Assange, 49, is charged with 18 counts of conspiring to hack US government computers and the publication of confidential military records, including a video of a 2007 Apache helicopter attack in Baghdad. A dozen people, including two Reuters journalists, were killed in that attack. In a surprise ruling on Monday, Judge Vanessa Baraitser refused to extradite Assange to the US, on the grounds that inhumane conditions in an American prison could drive him to suicide.
As crowds embraced outside London’s Old Bailey, Judge Baraitser’s decision was cheered online by free speech activists and Assange’s supporters. NSA Whistleblower Edward Snowden, who has also been charged with espionage for revealing the agency’s massive domestic spying operation, tweeted, “Let this be the end of it.”
Journalist and filmmaker John Pilger – a vocal advocate for Assange – cheered the decision, but called Baraitser’s focus on the suicide risk rather than Assange’s right to publish incriminating information a “face-saving cover” by British authorities to “justify their disgraceful political trial.”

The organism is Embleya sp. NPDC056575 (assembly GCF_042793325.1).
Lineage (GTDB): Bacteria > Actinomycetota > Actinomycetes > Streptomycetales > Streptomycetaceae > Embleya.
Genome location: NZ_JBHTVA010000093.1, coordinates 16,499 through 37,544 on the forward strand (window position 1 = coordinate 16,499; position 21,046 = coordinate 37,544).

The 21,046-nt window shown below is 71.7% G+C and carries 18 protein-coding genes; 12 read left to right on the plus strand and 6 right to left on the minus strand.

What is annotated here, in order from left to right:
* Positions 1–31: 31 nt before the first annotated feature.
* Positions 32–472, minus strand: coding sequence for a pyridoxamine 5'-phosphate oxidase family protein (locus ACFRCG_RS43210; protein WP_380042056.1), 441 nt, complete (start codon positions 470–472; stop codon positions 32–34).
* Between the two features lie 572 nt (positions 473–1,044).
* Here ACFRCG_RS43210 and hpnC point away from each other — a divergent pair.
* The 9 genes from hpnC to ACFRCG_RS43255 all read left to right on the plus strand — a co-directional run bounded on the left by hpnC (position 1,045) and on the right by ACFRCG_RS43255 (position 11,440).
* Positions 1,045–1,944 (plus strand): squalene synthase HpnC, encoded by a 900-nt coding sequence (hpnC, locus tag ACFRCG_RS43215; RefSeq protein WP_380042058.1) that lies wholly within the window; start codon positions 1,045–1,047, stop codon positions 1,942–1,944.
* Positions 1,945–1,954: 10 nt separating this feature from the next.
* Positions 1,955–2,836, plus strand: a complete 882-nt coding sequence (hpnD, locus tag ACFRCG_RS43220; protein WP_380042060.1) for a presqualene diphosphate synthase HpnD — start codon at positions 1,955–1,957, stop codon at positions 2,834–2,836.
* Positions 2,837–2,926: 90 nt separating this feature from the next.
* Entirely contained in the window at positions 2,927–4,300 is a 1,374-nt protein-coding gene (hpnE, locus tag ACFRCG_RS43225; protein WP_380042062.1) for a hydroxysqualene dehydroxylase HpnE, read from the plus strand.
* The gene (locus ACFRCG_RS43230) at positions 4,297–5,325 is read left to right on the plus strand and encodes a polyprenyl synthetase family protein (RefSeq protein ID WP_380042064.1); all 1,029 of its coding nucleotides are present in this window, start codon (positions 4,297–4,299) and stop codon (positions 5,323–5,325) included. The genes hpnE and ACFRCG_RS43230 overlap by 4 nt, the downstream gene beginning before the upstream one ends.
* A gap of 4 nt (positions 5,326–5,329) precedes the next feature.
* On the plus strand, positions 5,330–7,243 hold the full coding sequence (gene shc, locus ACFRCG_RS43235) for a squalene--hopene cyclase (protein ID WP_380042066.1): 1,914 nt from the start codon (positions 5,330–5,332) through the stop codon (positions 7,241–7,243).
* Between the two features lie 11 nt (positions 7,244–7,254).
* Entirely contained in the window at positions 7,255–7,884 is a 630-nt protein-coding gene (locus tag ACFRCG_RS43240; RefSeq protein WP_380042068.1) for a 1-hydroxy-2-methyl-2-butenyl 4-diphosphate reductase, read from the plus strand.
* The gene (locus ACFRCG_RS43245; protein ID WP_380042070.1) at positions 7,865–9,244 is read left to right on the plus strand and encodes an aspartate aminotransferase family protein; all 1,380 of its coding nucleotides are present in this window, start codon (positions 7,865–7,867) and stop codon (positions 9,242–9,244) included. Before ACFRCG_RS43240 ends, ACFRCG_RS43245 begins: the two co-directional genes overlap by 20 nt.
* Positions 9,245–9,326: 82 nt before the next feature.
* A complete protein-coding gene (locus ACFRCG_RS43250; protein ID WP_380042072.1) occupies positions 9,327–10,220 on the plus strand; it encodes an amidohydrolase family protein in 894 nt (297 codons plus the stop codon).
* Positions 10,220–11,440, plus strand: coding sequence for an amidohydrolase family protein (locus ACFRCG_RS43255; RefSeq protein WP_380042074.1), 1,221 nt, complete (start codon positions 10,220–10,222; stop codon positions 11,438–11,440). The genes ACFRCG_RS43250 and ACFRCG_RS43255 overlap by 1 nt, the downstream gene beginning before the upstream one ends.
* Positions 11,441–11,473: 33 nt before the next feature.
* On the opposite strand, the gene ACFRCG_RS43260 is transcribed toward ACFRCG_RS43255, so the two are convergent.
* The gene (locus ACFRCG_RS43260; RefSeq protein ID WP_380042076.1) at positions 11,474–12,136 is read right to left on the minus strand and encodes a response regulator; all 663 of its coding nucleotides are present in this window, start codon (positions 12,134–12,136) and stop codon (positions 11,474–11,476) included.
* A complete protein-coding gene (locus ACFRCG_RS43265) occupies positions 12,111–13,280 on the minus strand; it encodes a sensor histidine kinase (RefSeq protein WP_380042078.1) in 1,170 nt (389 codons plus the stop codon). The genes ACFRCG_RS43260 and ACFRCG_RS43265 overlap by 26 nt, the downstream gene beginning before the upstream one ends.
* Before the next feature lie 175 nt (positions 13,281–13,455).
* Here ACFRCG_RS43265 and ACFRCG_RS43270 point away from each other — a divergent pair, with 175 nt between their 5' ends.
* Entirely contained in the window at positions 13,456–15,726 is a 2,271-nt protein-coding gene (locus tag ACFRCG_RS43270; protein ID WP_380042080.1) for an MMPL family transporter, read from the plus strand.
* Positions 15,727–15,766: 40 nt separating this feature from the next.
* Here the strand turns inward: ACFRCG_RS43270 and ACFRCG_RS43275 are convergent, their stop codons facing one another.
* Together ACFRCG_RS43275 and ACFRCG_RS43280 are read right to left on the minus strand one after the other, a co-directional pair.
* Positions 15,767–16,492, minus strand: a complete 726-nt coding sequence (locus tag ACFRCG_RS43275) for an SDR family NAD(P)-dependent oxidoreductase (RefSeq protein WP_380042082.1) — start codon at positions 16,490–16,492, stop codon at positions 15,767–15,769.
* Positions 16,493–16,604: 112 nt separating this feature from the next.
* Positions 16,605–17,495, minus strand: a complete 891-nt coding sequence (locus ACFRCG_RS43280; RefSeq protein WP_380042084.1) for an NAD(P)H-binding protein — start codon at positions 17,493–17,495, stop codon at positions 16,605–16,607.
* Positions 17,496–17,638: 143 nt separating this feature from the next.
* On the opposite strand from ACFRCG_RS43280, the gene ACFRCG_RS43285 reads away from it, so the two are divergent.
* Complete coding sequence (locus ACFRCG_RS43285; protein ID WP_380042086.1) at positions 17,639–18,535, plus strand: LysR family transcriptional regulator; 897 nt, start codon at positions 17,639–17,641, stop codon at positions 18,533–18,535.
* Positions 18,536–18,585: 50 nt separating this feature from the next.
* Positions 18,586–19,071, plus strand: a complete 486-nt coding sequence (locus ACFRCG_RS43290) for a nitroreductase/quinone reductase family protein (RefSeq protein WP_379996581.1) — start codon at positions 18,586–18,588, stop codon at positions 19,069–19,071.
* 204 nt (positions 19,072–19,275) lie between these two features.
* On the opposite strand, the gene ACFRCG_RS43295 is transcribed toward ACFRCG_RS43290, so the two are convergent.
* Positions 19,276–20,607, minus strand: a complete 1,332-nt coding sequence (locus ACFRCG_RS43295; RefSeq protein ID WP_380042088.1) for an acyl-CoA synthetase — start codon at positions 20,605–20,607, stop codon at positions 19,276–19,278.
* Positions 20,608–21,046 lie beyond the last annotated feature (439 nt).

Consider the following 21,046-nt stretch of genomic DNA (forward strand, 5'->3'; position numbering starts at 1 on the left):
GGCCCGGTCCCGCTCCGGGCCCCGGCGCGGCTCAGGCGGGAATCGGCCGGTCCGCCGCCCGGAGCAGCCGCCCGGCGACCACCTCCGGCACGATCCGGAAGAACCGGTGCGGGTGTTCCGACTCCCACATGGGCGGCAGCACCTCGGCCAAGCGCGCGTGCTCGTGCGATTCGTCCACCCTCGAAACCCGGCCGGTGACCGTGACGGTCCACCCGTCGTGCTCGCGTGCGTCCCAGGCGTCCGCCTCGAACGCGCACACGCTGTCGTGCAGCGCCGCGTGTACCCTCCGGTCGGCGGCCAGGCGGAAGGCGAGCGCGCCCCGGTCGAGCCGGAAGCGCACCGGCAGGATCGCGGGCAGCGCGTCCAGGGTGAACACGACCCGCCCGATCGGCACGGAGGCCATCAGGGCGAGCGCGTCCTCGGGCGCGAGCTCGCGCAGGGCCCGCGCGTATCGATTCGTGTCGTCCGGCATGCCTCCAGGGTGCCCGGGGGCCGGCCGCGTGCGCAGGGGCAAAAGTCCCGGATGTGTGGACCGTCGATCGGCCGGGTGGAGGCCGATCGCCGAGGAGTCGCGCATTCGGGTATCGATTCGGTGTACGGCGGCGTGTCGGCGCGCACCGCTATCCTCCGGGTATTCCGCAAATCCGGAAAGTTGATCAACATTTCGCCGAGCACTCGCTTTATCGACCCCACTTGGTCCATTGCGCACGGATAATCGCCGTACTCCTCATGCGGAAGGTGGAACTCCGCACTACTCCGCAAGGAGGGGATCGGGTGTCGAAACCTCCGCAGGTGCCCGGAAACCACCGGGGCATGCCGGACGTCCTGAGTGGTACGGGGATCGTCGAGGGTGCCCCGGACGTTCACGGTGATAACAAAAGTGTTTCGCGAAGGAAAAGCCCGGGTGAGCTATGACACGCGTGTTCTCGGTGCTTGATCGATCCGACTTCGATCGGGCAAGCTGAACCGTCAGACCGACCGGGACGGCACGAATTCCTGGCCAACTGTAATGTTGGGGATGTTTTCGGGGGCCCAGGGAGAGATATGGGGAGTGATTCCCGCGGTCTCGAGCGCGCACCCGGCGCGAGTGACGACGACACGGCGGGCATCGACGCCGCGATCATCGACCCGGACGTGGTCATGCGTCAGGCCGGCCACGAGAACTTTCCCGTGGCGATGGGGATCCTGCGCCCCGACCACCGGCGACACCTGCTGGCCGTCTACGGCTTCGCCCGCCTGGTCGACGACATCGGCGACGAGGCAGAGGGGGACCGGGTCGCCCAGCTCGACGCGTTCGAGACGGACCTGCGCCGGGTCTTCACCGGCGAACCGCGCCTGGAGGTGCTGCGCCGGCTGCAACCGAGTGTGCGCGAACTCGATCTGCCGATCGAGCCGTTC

Baraitser did not question the legitimacy of the charges against Assange, and even asserted that freedom-of-speech rights do not provide “unfettered discretion” to publish as one sees fit. A number of prominent pundits and activists echoed Pilger’s sentiment, with journalist Glenn Greenwald declaring that “this wasn’t a victory for press freedom,” but “an indictment of the insanely oppressive US prison system.”
Still, the chance that Assange may soon see freedom was cause for celebration alone. Figures on all sides of the political spectrum joined in, with Labour Party MP Diane Abbott, contrarian pundit Peter Hitchens, and former MP George Galloway among those celebrating. Former Labour Party leader Jeremy Corbyn tweeted that “extradition would be an attack on press freedom.”
Assange’s legal team has said the US will likely appeal Baraitser’s verdict in London’s High Court, with the possibility it may be taken as far as the UK’s Supreme Court. Following the verdict, Assange returned to Belmarsh Prison, to await a bail hearing on Wednesday.
In the US, his supporters have pressed President Donald Trump to pardon him. Trump has given no indication thus far that he will. Nevertheless, Assange’s fiancée, Stella Moris, summed up the mood among many of his supporters. “Today is a victory for Julian,” she read from a statement outside the court. “Today’s victory is a first step towards justice in this case.”
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